Late last week criminal justice-focused publication The Appeal ran a long story on neglect by Corizon, the prison healthcare giant owned by private equity and hedge fund firm BlueMountain Capital.
The article highlighted Corizon’s recent loss of a contract to provide healthcare services at Arizona Department of Corrections facilities and allegations of patient neglect:
“By the time Walter Jordan began radiation therapy on July 21, 2017, his skin cancer had already eaten through his skull and spread to his brain, according to a doctor who later reviewed the medical files. Jordan, who was incarcerated in a state prison in Florence, Arizona, had squamous cell cancer, a type of skin cancer that has a more than 90 percent cure rate, wrote the doctor, Todd Wilcox.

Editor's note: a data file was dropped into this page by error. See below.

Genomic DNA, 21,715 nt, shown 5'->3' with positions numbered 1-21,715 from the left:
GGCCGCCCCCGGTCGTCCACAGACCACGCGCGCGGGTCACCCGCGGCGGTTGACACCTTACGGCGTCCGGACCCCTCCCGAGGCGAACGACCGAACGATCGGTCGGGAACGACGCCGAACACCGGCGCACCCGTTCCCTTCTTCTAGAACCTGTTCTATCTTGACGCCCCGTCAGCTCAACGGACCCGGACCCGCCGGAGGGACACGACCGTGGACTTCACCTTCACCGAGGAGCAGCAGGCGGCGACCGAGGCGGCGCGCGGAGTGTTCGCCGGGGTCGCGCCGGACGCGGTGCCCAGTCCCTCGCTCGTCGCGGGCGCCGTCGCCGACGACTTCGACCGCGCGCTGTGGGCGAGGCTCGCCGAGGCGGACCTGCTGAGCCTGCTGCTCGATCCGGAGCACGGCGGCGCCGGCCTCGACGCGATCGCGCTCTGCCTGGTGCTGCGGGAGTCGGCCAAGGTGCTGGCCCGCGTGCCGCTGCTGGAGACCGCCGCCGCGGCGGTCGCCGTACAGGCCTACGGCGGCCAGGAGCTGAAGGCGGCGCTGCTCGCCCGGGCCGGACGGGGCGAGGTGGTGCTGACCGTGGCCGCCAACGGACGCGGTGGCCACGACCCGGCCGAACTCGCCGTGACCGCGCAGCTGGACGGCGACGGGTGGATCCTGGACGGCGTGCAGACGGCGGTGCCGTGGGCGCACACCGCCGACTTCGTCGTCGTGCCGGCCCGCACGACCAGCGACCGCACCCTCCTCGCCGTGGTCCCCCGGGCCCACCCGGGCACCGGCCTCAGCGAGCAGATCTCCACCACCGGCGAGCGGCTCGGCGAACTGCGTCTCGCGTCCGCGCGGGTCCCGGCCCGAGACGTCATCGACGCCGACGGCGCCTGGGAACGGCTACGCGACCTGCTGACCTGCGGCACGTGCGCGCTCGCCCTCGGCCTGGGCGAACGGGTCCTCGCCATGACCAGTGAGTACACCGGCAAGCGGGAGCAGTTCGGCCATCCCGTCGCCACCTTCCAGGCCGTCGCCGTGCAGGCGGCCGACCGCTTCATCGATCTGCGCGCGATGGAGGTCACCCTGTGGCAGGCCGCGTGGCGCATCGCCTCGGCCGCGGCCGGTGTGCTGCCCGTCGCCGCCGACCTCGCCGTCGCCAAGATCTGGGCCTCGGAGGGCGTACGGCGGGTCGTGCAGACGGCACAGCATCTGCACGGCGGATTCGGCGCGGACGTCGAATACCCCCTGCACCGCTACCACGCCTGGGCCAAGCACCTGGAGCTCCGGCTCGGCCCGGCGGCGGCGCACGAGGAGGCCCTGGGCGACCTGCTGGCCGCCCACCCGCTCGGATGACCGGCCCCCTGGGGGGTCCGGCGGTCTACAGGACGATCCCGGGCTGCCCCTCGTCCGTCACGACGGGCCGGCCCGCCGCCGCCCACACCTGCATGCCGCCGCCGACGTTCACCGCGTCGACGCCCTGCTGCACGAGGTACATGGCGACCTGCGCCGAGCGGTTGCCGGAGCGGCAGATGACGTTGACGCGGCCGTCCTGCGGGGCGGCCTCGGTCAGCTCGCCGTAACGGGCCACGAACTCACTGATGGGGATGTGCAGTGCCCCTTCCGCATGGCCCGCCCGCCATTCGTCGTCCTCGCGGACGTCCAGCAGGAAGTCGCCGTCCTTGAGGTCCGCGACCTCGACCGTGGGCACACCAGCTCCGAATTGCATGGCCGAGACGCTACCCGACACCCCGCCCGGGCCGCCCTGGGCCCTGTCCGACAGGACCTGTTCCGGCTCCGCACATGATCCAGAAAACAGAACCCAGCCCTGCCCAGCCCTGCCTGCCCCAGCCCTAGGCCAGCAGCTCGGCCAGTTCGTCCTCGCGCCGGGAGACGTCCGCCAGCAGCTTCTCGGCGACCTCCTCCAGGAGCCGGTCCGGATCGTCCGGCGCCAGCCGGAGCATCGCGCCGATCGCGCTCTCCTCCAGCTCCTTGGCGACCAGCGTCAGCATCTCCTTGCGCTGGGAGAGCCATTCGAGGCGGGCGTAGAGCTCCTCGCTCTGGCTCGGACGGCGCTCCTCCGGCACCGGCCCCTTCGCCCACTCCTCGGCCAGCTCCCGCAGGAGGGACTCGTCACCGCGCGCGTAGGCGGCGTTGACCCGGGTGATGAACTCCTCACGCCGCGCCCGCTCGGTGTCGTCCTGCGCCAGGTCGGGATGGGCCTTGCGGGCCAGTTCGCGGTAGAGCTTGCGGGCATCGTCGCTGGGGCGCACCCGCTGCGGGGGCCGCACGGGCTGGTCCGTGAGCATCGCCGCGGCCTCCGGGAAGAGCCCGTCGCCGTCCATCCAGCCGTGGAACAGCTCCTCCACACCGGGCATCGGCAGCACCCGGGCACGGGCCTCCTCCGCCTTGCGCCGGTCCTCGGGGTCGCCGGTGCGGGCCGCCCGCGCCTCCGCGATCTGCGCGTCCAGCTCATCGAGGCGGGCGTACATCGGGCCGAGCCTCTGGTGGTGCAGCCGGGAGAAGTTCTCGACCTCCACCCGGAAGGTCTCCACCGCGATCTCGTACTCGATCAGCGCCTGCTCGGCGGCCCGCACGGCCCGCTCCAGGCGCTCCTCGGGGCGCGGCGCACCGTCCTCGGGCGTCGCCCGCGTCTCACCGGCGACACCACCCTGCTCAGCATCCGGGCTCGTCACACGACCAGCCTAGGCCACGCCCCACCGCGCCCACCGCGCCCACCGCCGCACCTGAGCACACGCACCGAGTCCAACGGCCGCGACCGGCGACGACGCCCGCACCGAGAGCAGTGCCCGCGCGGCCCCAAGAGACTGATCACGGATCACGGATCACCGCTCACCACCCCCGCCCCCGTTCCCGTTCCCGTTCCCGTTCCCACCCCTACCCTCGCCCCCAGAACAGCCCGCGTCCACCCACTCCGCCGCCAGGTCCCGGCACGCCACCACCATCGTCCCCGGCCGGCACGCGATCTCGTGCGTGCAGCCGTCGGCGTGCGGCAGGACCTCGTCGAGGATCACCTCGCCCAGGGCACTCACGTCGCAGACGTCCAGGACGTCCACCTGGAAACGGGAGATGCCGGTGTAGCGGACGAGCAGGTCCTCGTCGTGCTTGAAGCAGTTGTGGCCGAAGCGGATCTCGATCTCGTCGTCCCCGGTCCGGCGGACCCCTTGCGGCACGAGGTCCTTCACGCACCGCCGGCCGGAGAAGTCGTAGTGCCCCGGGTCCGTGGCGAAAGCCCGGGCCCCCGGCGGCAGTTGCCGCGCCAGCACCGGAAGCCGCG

About a week before his death, Jordan wrote to the U.S. District Court. ‘ADOC [Arizona Department of Corrections] and Corizon delayed treating my cancer. Now because of there delay, I may be luckey to be alive for 30 days.’”
In 2017 BlueMountain Capital Management, a New York-based hedge fund, became the majority shareholder in Corizon, replacing the Chicago-based private equity firm Beecken Petty O’Keefe & Company, which retains a small stake in Corizon.
“If you hear the stories of these families and the pain that they have suffered, [BlueMountain] should be ashamed they’re investing,” said Tiera Rainey, a program coordinator with the American Friends Service Committee-Arizona, a prisoner advocacy organization. “Every dollar you’re making off of that investment is coming from human suffering.”